Finally, the screws to disassemble an original controller are located under the original decal.  As such, you have to pull up the original artwork/decal and risk doing severe damage to it in order to get to the screws underneath the sticker but still on the top side of the controller.


The initial breadboard was built in June 2017.  At first, I was using a jumper wire in order to complete the circuit for each button press, so it was very inconvenient to try to play the game and take a picture simultaneously, much less play the game at all.  After showing these pictures of the breadboard with auto-fire capability to people at Houston Arcade Expo in 2017, I vowed to get it produced by the 2018 show.  And, I just barely made it under the wire with the prototype.

First working breadboard version of the Turbo Vectrex Controller

As you might know, the body of the Vectrex has a clasp that can hold one controller.  Originally, I wanted to split up the controller in two so that this one spot could hold controllers for both players.  However, a controller this small would likely be unwieldy to hold, especially in larger hands.  Furthermore, this would greatly reduce the space on the breadboard available for all the desired components.  As such, I elected to model my enclosure after the original Vectrex controller enclosure.

It was quite painstaking to get the details correct on the controller.  I first attempted to trace the side profile of the controller with graph paper and then approximate it into the computer with Adobe Illustrator.  This proved tedious and with too much uncertainty as to the error, so I got clever and held the controller on its side above a flatbed scanner.  Then, not only did I have the side profile, but also I had the profile of the little groove piece where a nub on the system case guides a controller being inserted to lock it into place during transport or storage.  Furthermore, I could extrude the edge and make the object as long as needed to match the original controller width -- 199mm.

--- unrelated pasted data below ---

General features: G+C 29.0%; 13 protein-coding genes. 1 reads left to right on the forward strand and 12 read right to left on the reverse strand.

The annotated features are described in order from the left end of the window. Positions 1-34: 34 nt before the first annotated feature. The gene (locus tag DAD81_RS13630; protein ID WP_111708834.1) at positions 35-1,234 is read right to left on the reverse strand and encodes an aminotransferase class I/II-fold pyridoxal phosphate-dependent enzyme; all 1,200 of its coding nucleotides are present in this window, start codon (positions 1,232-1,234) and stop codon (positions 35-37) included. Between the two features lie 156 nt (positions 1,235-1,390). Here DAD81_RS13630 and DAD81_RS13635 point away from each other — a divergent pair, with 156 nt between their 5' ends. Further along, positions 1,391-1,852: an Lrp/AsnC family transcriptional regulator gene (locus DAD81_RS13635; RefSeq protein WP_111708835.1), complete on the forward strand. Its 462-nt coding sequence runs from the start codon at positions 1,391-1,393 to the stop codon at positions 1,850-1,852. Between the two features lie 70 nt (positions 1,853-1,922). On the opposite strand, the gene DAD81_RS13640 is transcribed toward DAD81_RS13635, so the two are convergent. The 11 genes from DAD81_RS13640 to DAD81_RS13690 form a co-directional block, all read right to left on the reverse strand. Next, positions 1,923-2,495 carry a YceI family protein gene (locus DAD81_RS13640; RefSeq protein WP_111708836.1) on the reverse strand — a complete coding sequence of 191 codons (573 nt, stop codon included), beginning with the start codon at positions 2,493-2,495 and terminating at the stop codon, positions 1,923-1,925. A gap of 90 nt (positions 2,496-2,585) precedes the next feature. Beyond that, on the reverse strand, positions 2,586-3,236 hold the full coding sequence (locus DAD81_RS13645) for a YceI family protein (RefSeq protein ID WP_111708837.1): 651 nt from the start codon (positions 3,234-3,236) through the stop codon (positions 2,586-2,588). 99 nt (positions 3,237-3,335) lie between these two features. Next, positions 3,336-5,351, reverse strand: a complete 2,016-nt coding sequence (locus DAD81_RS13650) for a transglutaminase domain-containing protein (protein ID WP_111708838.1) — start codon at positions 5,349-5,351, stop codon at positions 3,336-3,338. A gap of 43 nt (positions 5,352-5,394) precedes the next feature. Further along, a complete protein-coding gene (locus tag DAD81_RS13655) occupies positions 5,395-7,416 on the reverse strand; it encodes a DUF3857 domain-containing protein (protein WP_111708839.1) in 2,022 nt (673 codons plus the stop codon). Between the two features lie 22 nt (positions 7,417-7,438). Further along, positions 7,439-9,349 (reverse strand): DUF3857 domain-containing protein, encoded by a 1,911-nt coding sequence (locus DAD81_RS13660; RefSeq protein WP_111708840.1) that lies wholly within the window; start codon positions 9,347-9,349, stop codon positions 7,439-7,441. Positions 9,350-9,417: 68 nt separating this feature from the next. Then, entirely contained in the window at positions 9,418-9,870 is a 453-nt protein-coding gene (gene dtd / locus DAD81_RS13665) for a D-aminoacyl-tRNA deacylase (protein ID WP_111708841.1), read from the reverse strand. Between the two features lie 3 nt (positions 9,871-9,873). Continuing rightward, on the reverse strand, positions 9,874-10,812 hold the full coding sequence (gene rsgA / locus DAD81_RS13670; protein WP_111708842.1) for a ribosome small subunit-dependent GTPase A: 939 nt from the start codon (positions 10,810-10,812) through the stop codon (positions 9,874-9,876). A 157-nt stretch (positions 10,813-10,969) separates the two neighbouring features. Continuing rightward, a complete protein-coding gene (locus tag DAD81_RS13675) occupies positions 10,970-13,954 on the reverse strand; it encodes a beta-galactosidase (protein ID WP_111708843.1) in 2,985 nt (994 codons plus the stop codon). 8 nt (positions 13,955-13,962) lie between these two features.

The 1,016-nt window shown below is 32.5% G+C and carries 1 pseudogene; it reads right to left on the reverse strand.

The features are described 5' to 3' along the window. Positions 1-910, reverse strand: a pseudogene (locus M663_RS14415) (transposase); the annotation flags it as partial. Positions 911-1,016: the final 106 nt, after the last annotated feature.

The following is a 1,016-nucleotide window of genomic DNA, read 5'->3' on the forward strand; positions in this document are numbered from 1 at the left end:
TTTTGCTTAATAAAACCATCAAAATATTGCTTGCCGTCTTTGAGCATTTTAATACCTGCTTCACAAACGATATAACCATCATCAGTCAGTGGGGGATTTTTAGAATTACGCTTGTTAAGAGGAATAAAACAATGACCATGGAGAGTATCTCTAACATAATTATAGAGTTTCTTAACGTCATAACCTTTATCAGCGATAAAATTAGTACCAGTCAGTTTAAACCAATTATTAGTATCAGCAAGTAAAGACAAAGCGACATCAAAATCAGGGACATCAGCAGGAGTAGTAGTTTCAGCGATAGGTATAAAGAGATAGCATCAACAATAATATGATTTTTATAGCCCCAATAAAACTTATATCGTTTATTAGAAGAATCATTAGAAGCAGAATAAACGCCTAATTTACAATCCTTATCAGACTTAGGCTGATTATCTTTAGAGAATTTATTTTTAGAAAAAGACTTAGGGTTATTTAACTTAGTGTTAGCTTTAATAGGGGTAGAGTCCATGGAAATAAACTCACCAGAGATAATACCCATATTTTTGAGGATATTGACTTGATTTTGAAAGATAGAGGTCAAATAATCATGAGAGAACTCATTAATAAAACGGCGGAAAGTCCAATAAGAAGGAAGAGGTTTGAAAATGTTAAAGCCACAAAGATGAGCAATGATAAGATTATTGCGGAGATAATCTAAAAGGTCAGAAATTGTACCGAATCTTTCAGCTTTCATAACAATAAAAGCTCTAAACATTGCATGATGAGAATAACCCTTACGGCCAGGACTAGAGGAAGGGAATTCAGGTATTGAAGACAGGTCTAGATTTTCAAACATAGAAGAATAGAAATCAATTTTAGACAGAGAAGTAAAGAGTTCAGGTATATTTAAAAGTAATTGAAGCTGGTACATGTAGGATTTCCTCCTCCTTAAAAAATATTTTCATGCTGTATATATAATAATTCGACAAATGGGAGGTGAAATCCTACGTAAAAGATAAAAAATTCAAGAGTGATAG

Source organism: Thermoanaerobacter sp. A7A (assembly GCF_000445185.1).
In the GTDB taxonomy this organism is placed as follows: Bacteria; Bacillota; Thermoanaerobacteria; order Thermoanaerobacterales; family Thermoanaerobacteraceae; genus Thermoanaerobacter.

If you consider the side profile of the Vectrex controller to be a blob, I "hollowed out" the blob -- leaving a 2mm-thick ring along the inside -- in order to form the regular outer shell of the controller.  In Illustrator, I also sliced it in half so that I could lay flat both sides -- bottom and top of the controller -- in the CAD program, thus making it easier to model all the details that need to go on those respective pieces.  In particular, the bottom piece was adorned with little grooves in which the breadboard would fit.  As time was running out and component selection was not finalized, I elected not to go with a custom PCB for this implementation, but to simply use my original breadboard.  The bottom side also incorporated screw holes with recesses so that a pan-head screw would not protrude from the case.  While the diameter of these holes was set to accommodate a #6 screw shaft, as you know, 3D printing is an inexact science and, as filament deposits thickly in some areas, this ended up being a hole that nicely accommodates #4 screws instead.  (Note that these holes are on the bottom, unlike on the original.)  The top side of the case not only features further screw holes exactly aligned over the bottom screw holes, but also must have holes/slots for all the protruding buttons and joysticks coming out of the breadboard.  The top side is also angled down roughly 10.7 degrees relative to the bottom side (if aligned parallel to the horizontal), so there were a few times I had to flip things around exactly perfectly in order to verify their correctness.

Speaking of modeling, the CAD program I used for all this was TinkerCAD, with its convenient, simple, yet flexible interface.  With at least a few groups of positive and negative shapes, I can model the entire controller.